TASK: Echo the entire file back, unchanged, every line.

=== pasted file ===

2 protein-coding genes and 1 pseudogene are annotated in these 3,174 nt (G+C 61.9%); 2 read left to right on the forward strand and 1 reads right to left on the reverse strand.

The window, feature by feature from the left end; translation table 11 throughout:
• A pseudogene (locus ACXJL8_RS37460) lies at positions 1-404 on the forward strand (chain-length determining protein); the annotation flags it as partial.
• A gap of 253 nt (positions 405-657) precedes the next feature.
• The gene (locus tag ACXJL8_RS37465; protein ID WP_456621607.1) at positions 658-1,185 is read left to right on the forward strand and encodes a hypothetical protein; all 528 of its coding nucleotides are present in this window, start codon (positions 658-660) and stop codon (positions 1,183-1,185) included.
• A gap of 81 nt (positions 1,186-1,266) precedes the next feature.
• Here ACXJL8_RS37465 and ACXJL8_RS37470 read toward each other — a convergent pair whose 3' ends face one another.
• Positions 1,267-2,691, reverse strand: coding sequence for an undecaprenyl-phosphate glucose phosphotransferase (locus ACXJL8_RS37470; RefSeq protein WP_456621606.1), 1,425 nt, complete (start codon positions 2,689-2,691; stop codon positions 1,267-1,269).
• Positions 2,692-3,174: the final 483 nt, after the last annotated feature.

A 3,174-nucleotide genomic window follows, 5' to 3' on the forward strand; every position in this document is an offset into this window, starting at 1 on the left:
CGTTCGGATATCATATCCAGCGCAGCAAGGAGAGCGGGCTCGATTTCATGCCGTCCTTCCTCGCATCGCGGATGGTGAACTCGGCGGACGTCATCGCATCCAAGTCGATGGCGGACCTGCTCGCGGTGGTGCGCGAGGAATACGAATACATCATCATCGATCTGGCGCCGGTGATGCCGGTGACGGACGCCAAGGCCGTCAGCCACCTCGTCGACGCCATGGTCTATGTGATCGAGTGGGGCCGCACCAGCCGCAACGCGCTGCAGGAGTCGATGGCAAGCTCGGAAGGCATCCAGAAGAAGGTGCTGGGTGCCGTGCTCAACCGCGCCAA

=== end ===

2 protein-coding genes and 1 pseudogene are annotated in these 3,174 nt (G+C 61.9%); 2 read left to right on the forward strand and 1 reads right to left on the reverse strand.

The window, feature by feature from the left end; translation table 11 throughout:
• A pseudogene (locus ACXJL8_RS37460) lies at positions 1-404 on the forward strand (chain-length determining protein); the annotation flags it as partial.
• A gap of 253 nt (positions 405-657) precedes the next feature.
• The gene (locus tag ACXJL8_RS37465; protein ID WP_456621607.1) at positions 658-1,185 is read left to right on the forward strand and encodes a hypothetical protein; all 528 of its coding nucleotides are present in this window, start codon (positions 658-660) and stop codon (positions 1,183-1,185) included.
• A gap of 81 nt (positions 1,186-1,266) precedes the next feature.
• Here ACXJL8_RS37465 and ACXJL8_RS37470 read toward each other — a convergent pair whose 3' ends face one another.
• Positions 1,267-2,691, reverse strand: coding sequence for an undecaprenyl-phosphate glucose phosphotransferase (locus ACXJL8_RS37470; RefSeq protein WP_456621606.1), 1,425 nt, complete (start codon positions 2,689-2,691; stop codon positions 1,267-1,269).
• Positions 2,692-3,174: the final 483 nt, after the last annotated feature.

A 3,174-nucleotide genomic window follows, 5' to 3' on the forward strand; every position in this document is an offset into this window, starting at 1 on the left:
CGTTCGGATATCATATCCAGCGCAGCAAGGAGAGCGGGCTCGATTTCATGCCGTCCTTCCTCGCATCGCGGATGGTGAACTCGGCGGACGTCATCGCATCCAAGTCGATGGCGGACCTGCTCGCGGTGGTGCGCGAGGAATACGAATACATCATCATCGATCTGGCGCCGGTGATGCCGGTGACGGACGCCAAGGCCGTCAGCCACCTCGTCGACGCCATGGTCTATGTGATCGAGTGGGGCCGCACCAGCCGCAACGCGCTGCAGGAGTCGATGGCAAGCTCGGAAGGCATCCAGAAGAAGGTGCTGGGTGCCGTGCTCAACCGCGCCAA